|Rare Book & Manuscript Library|
At a Glance
Material is arranged chronologically.
The collection contains Stork's office files, arranged chronologically. This chronological arrangement reflects Stork's own filing system. While the bulk of the material is correspondence between Stork and colleagues, students, and University administrators, there are also documents related to conference presentations, symposia, and awards, as well as clippings and honors.
Using the Collection
Rare Book and Manuscript Library
Restrictions on Access
This collection is located off-site. You will need to request this material at least three business days in advance to use the collection in the Rare Book and Manuscript Library reading room.
This collection has no restrictions.
Terms Governing Use and Reproduction
Single photocopies may be made for research purposes. The RBML maintains ownership of the physical material only. Copyright remains with the creator and his/her heirs. The responsibility to secure copyright permission rests with the patron.
Identification of specific item; Date (if known); Gilbert Stork Papers; Box and Folder; Rare Book and Manuscript Library, Columbia University Library.
About the Finding Aid / Processing Information
Columbia University Libraries, Rare Book and Manuscript Library
Papers processed Carrie Hintz 02/24/2012.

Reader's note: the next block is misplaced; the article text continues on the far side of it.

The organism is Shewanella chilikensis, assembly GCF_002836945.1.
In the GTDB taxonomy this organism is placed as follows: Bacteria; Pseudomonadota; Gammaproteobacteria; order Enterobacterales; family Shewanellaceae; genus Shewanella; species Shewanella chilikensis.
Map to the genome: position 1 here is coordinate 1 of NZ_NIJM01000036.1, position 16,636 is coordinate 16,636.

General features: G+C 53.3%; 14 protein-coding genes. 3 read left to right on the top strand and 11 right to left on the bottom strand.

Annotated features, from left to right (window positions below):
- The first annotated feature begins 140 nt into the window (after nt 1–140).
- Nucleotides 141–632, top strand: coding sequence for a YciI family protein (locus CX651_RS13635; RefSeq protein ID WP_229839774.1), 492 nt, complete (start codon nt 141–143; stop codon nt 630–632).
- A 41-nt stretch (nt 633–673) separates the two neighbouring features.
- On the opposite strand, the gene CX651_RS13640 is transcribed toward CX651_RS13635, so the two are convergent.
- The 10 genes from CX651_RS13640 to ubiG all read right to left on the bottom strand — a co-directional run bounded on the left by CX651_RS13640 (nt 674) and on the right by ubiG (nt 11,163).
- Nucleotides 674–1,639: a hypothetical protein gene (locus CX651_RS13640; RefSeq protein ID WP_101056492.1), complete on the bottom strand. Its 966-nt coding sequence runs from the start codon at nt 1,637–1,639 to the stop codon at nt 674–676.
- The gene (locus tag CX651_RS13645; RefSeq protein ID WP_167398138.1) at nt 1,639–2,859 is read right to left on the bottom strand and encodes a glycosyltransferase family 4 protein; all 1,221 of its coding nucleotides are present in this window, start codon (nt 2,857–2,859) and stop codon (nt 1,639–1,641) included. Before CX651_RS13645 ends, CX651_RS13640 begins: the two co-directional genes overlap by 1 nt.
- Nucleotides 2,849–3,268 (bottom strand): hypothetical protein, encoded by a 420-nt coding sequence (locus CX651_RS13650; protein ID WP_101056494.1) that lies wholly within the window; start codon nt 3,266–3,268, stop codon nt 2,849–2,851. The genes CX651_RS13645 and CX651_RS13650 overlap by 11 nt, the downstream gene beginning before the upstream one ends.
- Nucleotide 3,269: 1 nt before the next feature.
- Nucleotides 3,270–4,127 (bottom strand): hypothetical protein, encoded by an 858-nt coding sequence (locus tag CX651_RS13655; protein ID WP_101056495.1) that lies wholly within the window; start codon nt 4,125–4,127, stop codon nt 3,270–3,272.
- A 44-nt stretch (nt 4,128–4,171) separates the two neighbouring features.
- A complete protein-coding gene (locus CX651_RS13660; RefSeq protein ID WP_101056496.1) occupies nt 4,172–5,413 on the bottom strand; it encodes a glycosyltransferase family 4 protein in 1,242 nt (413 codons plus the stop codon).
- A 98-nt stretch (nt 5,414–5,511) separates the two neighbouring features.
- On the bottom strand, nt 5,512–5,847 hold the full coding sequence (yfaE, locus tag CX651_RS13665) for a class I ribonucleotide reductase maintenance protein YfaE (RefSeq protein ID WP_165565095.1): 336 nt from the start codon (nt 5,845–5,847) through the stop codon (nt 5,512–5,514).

finding aid written Carrie Hintz 02/27/202.
2012-02-28 xml document instance created by Carrie Hintz
2019-05-20 EAD was imported spring 2019 as part of the ArchivesSpace Phase II migration.
History / Biographical Note
Gilbert Stork was born in Belgium in 1921. His received his primary and secondary education in France, before moving to the United States and attending the University of Florida in Gainesville, where he earned his Bachelor of Science in Chemistry. He went on to do his graduate work in organic chemistry at the University of Wisconsin, where he earned his PhD in 1945.
Stork worked for a year in the pharmaceutical industry before taking a position in the Chemistry Department at Harvard. Stork remained at Harvard until 1952 when he accepted a position in the Chemistry Department at Columbia University, where he would remain for the balance of his career. He became a full professor in 1955, was named the Eugene Higgins Professor of Chemistry in 1967, and attained the status of Professor Emeritus in 1993.
Professor Stork's work on organic chemistry focused on synthesis, including, notably, his achievement of the total synthesis of quinine. He invented a reagent to solve a specific problem in total synthesis, is known for including stereospecificity in synthetic designs. The Stork enamine synthesis is named in his honor.
Stork's many awards and honors include the American Chemical Society's Award in Pure Chemistry (1957), the American Chemical Society's Award for Creative Work in Synthetic Organic Chemistry (1967), the Arthur C. Cope Award (1980), the National Academy of Sciences Award in Chemical Sciences (1982), the National Medal of Science (1982), the Tetrahedron Prize (1985), the Roger Adams Award (1991), the Wolf Prize (1996), and the D.H. Barton Medal, Royal Society of Chemistry (2002).